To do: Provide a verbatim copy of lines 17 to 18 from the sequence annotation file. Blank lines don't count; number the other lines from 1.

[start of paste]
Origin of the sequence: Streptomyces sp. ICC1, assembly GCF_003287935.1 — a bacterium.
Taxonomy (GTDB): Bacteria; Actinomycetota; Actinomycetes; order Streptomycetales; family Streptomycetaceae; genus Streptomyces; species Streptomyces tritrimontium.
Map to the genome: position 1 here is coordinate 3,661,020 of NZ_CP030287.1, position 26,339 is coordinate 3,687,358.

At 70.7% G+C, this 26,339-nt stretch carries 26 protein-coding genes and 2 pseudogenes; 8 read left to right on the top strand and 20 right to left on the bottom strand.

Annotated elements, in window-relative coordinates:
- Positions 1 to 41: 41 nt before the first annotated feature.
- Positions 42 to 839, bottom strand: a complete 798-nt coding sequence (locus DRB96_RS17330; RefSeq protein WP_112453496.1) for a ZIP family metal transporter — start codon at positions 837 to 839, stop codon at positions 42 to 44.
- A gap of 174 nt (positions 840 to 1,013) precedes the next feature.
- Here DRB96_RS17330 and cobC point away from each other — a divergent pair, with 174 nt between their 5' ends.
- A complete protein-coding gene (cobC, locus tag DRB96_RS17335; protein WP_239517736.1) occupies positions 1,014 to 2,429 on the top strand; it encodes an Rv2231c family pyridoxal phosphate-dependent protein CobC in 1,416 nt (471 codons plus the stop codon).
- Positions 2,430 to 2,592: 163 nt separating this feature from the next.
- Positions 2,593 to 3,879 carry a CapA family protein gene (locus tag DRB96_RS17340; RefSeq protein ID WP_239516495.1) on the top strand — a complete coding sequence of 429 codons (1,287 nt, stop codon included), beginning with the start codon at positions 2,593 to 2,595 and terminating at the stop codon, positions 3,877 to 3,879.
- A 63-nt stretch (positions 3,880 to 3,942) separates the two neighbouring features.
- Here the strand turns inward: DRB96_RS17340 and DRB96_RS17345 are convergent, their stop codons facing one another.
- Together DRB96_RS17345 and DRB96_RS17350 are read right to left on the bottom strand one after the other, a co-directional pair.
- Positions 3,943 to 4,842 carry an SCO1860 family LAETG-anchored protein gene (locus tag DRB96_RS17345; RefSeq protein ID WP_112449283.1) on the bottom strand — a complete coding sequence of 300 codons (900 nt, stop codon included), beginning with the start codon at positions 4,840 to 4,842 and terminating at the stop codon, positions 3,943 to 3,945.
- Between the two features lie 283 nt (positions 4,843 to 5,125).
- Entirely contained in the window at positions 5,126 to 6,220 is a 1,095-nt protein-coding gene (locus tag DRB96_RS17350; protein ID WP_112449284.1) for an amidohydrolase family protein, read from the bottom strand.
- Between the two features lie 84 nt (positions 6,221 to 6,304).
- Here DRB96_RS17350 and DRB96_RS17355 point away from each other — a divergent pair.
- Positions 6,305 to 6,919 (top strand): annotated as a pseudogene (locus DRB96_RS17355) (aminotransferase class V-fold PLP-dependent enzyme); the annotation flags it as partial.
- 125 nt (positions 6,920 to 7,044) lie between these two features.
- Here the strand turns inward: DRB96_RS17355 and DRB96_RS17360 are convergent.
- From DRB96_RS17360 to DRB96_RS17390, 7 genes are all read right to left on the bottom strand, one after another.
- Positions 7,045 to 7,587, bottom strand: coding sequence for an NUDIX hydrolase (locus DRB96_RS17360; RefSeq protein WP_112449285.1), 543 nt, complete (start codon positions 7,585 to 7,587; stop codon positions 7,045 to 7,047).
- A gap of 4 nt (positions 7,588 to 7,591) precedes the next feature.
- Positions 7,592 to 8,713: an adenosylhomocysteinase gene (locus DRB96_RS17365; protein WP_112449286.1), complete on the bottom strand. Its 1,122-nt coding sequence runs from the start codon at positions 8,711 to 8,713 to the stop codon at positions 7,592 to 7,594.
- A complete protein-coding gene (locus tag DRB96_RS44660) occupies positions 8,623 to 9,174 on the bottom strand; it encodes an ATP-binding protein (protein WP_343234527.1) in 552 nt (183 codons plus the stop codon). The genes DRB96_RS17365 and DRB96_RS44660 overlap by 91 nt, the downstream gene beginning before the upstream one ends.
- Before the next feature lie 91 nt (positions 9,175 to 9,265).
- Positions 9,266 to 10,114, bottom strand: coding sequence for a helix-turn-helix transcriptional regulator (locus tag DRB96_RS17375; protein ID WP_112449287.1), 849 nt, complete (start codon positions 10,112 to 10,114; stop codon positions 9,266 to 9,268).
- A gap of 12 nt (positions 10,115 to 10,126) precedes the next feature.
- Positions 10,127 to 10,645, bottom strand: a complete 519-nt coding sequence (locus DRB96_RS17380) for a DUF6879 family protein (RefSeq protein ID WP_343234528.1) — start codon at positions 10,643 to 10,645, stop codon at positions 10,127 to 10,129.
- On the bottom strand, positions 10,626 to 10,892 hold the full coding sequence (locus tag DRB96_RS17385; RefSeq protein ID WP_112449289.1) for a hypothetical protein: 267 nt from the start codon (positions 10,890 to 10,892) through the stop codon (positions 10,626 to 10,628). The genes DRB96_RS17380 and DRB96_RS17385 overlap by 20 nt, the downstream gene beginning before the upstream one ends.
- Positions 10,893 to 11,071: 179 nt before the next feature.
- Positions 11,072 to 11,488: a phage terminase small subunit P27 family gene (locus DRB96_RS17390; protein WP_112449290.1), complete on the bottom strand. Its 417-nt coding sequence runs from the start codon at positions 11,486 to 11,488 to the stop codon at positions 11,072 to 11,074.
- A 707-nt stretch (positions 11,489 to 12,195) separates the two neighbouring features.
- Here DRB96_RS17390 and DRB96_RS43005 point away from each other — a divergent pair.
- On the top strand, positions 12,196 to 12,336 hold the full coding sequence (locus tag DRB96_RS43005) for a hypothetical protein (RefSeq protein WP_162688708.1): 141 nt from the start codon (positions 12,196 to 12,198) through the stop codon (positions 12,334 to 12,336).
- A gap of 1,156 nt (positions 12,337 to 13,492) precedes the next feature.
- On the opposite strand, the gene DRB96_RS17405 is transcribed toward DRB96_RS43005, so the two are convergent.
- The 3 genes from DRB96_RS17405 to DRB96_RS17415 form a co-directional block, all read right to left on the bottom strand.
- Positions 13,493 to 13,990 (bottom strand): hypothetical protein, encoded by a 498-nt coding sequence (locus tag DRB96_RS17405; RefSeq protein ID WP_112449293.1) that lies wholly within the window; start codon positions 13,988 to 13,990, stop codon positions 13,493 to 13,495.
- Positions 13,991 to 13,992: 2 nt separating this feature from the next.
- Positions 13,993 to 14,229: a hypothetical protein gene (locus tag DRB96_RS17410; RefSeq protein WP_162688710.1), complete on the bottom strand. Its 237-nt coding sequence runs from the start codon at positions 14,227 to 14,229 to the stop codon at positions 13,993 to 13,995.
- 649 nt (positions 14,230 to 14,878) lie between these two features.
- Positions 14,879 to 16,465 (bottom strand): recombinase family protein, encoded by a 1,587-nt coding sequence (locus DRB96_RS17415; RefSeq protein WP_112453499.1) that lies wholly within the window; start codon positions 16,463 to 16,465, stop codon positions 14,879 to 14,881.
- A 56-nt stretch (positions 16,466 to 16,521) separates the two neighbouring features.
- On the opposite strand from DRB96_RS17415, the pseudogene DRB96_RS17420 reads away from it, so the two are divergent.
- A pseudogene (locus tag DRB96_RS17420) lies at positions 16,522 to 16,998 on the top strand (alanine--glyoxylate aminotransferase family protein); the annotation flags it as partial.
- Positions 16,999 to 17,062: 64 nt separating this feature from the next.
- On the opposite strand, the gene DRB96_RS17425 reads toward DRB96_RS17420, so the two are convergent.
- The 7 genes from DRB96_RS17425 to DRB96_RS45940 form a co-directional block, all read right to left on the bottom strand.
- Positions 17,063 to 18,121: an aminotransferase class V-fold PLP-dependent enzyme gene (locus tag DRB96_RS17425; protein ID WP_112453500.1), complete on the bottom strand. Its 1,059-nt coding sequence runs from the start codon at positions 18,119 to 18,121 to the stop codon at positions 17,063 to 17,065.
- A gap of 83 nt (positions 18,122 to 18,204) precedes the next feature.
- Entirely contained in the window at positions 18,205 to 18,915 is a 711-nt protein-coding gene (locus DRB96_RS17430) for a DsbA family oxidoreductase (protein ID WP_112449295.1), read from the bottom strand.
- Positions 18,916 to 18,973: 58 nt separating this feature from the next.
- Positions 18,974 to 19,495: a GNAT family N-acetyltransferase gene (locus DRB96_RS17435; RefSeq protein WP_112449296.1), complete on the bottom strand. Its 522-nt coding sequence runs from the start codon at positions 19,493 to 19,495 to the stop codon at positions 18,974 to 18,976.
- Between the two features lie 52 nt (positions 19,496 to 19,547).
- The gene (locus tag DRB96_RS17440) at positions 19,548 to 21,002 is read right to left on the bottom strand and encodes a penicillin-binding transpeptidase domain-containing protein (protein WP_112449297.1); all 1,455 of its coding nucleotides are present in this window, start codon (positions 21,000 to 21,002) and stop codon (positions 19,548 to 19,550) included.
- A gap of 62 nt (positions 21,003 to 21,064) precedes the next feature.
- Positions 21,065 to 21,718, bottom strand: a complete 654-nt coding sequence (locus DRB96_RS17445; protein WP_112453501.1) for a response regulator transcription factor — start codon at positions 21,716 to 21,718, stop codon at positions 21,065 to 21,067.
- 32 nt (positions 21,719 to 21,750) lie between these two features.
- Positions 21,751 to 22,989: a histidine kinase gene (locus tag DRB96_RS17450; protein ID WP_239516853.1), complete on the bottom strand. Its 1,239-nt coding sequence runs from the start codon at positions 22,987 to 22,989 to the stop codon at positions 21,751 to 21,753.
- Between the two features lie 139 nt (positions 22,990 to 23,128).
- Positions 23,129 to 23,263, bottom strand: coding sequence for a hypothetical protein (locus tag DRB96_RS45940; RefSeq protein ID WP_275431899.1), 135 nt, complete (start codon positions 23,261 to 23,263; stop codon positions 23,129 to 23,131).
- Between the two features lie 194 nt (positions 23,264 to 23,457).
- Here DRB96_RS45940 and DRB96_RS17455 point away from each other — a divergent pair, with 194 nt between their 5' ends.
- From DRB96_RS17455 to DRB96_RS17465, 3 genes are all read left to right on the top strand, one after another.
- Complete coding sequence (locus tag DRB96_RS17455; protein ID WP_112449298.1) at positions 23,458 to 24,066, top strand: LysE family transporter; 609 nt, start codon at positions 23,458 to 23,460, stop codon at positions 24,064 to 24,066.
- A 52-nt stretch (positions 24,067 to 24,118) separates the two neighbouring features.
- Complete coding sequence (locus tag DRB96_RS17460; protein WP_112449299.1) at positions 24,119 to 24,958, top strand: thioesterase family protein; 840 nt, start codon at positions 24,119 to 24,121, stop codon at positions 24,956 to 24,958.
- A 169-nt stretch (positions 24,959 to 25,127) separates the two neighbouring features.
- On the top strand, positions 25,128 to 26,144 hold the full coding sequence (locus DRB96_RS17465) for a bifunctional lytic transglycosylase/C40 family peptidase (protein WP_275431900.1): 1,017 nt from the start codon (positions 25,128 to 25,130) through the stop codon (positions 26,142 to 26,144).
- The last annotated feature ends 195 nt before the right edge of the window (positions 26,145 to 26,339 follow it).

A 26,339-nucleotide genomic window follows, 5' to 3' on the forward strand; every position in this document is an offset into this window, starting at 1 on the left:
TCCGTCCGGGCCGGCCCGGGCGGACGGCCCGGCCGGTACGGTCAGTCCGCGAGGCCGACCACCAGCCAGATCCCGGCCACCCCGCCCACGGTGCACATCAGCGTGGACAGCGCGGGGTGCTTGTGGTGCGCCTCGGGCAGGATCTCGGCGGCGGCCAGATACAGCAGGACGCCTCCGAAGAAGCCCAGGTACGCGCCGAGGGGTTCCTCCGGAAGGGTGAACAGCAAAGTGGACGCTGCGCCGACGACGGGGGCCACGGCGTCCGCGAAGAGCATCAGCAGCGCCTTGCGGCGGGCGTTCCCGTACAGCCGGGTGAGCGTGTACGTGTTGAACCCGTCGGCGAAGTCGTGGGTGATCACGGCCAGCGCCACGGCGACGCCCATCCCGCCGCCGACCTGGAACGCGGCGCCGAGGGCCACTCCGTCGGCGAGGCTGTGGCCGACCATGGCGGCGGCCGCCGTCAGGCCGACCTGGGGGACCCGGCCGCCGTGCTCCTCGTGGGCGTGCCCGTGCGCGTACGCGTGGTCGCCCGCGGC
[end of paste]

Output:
- Between the two features lie 283 nt (positions 4,843 to 5,125).
- Entirely contained in the window at positions 5,126 to 6,220 is a 1,095-nt protein-coding gene (locus tag DRB96_RS17350; protein ID WP_112449284.1) for an amidohydrolase family protein, read from the bottom strand.